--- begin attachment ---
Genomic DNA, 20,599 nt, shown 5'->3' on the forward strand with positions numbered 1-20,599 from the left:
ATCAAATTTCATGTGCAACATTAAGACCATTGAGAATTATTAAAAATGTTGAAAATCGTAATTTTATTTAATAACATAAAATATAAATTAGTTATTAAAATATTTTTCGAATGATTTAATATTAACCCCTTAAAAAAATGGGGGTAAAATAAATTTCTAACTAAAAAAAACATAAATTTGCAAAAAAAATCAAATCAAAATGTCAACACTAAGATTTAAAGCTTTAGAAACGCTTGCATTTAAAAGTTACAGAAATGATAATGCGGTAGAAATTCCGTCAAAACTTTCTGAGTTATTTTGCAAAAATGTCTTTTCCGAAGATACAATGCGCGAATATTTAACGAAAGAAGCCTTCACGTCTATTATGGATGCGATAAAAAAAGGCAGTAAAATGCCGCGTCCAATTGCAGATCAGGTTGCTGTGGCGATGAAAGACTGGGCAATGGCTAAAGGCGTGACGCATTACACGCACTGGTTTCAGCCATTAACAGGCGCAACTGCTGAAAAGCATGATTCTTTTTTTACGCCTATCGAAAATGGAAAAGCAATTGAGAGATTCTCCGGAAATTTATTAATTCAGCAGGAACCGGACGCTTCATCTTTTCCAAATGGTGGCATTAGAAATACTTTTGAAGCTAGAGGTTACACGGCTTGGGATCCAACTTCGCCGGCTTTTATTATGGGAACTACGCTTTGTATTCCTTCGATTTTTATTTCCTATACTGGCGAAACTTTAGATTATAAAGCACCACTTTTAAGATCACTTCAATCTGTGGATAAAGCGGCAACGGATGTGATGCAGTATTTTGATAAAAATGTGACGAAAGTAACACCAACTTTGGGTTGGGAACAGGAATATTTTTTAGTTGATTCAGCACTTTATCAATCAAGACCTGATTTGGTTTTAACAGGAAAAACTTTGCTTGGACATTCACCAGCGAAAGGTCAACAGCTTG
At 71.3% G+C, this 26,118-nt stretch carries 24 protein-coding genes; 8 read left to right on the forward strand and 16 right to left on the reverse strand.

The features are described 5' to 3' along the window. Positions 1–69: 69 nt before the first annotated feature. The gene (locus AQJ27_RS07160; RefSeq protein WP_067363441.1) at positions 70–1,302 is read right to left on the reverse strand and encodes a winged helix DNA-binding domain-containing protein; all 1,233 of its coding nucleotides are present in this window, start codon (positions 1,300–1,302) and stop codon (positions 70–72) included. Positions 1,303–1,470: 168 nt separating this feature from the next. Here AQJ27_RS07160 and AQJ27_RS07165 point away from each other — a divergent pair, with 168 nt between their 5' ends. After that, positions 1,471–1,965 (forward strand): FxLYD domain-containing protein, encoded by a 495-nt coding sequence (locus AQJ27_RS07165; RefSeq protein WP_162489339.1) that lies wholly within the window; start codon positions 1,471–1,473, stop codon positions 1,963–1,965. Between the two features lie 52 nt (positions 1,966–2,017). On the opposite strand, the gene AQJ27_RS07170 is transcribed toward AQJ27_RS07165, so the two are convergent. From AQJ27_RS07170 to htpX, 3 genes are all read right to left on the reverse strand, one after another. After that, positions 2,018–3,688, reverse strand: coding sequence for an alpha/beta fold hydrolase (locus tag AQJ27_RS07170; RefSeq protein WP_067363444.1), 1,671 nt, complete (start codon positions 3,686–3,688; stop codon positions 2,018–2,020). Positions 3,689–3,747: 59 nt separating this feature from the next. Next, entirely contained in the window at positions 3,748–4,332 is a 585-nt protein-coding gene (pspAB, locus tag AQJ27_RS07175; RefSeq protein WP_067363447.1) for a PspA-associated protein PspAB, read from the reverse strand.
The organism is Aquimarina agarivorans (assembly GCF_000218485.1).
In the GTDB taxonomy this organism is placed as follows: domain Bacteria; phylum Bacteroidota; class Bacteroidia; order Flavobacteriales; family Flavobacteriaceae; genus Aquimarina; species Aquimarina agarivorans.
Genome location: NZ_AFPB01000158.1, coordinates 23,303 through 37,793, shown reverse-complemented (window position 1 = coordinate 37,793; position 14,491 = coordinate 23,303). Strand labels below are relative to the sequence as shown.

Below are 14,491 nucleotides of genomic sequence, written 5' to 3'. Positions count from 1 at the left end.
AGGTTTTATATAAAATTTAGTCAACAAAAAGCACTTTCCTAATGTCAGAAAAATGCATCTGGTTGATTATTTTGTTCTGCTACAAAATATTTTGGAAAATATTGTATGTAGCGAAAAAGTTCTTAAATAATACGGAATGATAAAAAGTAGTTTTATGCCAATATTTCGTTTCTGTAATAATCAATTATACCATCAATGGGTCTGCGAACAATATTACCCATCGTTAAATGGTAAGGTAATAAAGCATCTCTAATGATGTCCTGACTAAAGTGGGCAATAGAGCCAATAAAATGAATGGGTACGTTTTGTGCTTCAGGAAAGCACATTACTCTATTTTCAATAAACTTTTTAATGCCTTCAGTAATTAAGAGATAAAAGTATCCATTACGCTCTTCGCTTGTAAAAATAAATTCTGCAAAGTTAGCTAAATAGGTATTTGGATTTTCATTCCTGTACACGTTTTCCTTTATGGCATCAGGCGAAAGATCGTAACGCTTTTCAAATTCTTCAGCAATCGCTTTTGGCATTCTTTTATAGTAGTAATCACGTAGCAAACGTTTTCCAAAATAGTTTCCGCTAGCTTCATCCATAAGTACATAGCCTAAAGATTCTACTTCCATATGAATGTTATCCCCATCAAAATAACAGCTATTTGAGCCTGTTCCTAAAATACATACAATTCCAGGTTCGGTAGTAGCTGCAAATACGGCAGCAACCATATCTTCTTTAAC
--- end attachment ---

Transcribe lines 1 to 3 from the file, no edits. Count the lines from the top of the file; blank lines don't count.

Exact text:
Genomic DNA, 20,599 nt, shown 5'->3' on the forward strand with positions numbered 1-20,599 from the left:
ATCAAATTTCATGTGCAACATTAAGACCATTGAGAATTATTAAAAATGTTGAAAATCGTAATTTTATTTAATAACATAAAATATAAATTAGTTATTAAAATATTTTTCGAATGATTTAATATTAACCCCTTAAAAAAATGGGGGTAAAATAAATTTCTAACTAAAAAAAACATAAATTTGCAAAAAAAATCAAATCAAAATGTCAACACTAAGATTTAAAGCTTTAGAAACGCTTGCATTTAAAAGTTACAGAAATGATAATGCGGTAGAAATTCCGTCAAAACTTTCTGAGTTATTTTGCAAAAATGTCTTTTCCGAAGATACAATGCGCGAATATTTAACGAAAGAAGCCTTCACGTCTATTATGGATGCGATAAAAAAAGGCAGTAAAATGCCGCGTCCAATTGCAGATCAGGTTGCTGTGGCGATGAAAGACTGGGCAATGGCTAAAGGCGTGACGCATTACACGCACTGGTTTCAGCCATTAACAGGCGCAACTGCTGAAAAGCATGATTCTTTTTTTACGCCTATCGAAAATGGAAAAGCAATTGAGAGATTCTCCGGAAATTTATTAATTCAGCAGGAACCGGACGCTTCATCTTTTCCAAATGGTGGCATTAGAAATACTTTTGAAGCTAGAGGTTACACGGCTTGGGATCCAACTTCGCCGGCTTTTATTATGGGAACTACGCTTTGTATTCCTTCGATTTTTATTTCCTATACTGGCGAAACTTTAGATTATAAAGCACCACTTTTAAGATCACTTCAATCTGTGGATAAAGCGGCAACGGATGTGATGCAGTATTTTGATAAAAATGTGACGAAAGTAACACCAACTTTGGGTTGGGAACAGGAATATTTTTTAGTTGATTCAGCACTTTATCAATCAAGACCTGATTTGGTTTTAACAGGAAAAACTTTGCTTGGACATTCACCAGCGAAAGGTCAACAGCTTG
At 71.3% G+C, this 26,118-nt stretch carries 24 protein-coding genes; 8 read left to right on the forward strand and 16 right to left on the reverse strand.